Art Works Blog

In Step with Step Afrika!

C. Brian Williams first discovered stepping as a fraternity brother at Howard University. This was in the 1980s, before stepping hit the big screen in School Daze, Drumline, or Stomp the Yard, and before it represented the nation at Bill Clinton’s 1992 inauguration or the 1996 Olympic opening ceremony in Atlanta. At this point, the percussive dance had only existed within the intimate community of black fraternities and sororities, where it originated in the early 1900s as a way to express membership and pride for a particular Greek organization. “It was only performed by a subset of the African-American community in a very targeted environment,” said Williams, comparing stepping to a folk dance. “It was very culturally specific.”

But even before stepping hit the mainstream consciousness, Williams began to realize its potential as a global art form. While in South Africa on a post-graduate fellowship, he discovered gumboot dancing, originally developed by black mine workers who used their bodies and rubber boots to make music when drumming was forbidden. “I was shocked at how incredibly similar it was to stepping,” he said. “I also saw how they performed the art form. It wasn't just done in the mines. At that point it had spread to the broader community. It was a cultural art form that the entire nation celebrated. So I thought, ‘That could happen for stepping.’”

And so it has, in large part thanks to Williams’s efforts. In 1994, Williams founded Step Afrika!, the first professional company in the world dedicated to the art form of stepping. Based in Washington, DC, Step Afrika!—a frequent NEA grantee—has performed all over the world, becoming a powerful tool not just for performance but for arts education. 

Men and women dancing in a line onstage

A 2014 Step Afrika! performance at the University of North Carolina. Photo courtesy of Step Afrika!

“Because of stepping's strong ties to college, academic achievement is very important to us,” said Williams. Every year, Step Afrika! serves over 30,000 students in the Washington, DC area through in-school performances and residencies, after-school programming, and the Step Afrika! Youth Ensemble. Williams said that stepping’s unique focus on teamwork, discipline, and commitment make it an ideal tool for empowering and inspiring students. “It’s not necessarily art for art's sake, but art as a place where you can learn skills across the board,” said Williams. “We like to say that behind every great stepper should be an even greater student.”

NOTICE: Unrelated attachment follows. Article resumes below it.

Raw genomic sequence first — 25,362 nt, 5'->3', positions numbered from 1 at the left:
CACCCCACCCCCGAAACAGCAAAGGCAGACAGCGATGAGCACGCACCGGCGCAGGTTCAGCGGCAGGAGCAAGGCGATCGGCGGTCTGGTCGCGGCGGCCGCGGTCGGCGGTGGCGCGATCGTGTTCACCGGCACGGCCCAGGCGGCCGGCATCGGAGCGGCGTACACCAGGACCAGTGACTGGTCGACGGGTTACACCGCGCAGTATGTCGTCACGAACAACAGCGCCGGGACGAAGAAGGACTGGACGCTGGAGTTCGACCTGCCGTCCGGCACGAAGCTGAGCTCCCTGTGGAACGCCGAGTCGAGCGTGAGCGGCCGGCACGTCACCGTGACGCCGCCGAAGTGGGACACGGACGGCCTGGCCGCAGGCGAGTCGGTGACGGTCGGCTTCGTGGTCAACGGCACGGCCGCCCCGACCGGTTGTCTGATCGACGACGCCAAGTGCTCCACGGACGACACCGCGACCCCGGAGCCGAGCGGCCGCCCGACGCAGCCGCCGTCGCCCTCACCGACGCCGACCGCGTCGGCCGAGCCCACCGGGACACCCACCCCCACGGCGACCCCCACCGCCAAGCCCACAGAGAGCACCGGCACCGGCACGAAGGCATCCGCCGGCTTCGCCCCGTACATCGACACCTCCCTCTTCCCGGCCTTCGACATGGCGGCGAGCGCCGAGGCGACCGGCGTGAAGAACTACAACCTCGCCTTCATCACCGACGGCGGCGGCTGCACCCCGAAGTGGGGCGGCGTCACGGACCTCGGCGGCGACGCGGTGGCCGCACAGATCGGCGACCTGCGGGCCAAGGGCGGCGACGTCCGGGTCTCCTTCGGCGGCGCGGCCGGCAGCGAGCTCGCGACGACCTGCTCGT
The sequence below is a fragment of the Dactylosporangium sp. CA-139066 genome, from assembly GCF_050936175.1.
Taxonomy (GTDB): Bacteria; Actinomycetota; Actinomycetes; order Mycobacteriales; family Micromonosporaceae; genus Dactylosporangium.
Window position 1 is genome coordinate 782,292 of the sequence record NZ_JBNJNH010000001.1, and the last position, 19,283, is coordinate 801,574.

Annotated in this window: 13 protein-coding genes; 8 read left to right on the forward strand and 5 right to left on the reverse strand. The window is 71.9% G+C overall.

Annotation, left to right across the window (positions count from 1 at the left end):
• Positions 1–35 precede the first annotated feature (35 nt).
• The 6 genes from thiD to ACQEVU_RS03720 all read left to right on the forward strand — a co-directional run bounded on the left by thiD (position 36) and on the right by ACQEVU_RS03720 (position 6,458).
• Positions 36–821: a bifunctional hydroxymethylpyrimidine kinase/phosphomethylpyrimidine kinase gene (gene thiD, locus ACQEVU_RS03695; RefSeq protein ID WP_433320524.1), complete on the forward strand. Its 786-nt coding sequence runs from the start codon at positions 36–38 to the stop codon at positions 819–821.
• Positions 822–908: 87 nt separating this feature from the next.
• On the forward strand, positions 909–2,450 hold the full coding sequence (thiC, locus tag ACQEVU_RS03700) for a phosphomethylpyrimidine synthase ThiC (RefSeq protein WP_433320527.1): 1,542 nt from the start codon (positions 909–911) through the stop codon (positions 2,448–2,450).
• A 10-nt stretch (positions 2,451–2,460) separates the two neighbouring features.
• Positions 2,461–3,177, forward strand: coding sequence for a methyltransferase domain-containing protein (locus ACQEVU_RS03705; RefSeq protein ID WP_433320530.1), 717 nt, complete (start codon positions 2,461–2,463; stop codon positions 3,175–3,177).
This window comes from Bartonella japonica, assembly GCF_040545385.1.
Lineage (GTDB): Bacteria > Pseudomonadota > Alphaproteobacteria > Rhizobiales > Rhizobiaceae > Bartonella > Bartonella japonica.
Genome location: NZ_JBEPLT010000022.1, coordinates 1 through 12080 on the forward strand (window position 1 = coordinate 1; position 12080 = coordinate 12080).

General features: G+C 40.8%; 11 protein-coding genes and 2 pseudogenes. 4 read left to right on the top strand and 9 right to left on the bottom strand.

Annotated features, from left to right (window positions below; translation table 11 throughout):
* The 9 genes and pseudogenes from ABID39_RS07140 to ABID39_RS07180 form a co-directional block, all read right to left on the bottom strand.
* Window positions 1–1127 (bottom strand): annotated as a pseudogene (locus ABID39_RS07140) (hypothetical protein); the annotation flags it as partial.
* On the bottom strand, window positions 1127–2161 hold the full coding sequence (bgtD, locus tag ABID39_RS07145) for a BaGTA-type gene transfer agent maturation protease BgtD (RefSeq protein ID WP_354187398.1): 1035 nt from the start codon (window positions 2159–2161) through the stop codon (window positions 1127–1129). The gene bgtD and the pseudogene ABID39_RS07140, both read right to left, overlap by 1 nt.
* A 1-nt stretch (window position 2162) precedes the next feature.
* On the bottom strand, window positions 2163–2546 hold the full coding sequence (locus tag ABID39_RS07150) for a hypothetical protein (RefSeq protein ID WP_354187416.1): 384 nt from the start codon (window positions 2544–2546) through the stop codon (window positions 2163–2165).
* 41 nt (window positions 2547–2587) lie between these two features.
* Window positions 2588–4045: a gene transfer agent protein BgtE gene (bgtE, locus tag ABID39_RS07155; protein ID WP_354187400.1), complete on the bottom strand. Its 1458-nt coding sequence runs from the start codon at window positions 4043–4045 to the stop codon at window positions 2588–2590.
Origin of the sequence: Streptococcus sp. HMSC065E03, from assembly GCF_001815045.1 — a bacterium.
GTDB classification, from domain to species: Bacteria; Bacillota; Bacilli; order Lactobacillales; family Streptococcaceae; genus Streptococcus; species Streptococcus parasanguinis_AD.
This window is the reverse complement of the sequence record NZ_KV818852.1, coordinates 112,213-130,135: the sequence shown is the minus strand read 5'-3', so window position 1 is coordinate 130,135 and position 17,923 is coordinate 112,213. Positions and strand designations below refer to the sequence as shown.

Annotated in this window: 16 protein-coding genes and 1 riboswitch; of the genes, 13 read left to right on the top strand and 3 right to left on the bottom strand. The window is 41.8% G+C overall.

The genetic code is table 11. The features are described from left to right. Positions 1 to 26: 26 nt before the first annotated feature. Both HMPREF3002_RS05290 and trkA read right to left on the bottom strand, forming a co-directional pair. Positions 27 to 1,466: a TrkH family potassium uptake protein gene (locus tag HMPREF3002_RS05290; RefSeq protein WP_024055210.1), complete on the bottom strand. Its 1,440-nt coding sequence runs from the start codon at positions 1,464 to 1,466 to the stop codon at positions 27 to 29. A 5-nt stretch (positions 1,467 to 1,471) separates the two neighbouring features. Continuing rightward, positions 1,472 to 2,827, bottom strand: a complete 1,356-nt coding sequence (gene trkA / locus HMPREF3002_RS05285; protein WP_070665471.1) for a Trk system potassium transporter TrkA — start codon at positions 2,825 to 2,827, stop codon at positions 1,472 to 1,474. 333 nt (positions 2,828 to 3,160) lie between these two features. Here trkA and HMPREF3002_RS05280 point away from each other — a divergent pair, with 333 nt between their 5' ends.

But even outside a school setting, Williams said Step Afrika’s performances can prove educational. Depending on the program for example, audiences might learn about gumboot dancing, the signature styles of various African-American Greek organizations, a traditional Zulu dance called the indlamu, and African-American icons such as John Coltrane or Jacob Lawrence. “America's very unique in the fact that it has so many cultures, and there are so many lessons we can learn from each other,” said Williams. “The arts are the perfect platform for people to come together and learn something new.”

For international audiences, he said, stepping can be eye-opening in and of itself. “When we leave the country, most folks aren't aware that African Americans, as a society, are a culture within the larger American culture that have their own unique artistic expression,” he said. Although hip-hop and jazz have become global forces, Williams noted that many African-American art forms and traditions remain unknown outside the U.S., and the full artistic richness unexplored. Through stepping, Williams said, “We like to introduce them to other aspects of African-American culture besides what they may know from the movies.”

Despite the new ways Williams and his company have pushed the art form, Step Afrika! remains dedicated to its origins as a form of community expression. “We really view the theater as a place where communities gather, where people gather,” he said. “It's not just, ‘Come watch us, come see us do what we do.’ It's more ‘Come be a part of what we do. Join us in this conversation.’ We're onstage, you're in the seats, but we're really all together. That's what we like to do every time we hit the stage.” 

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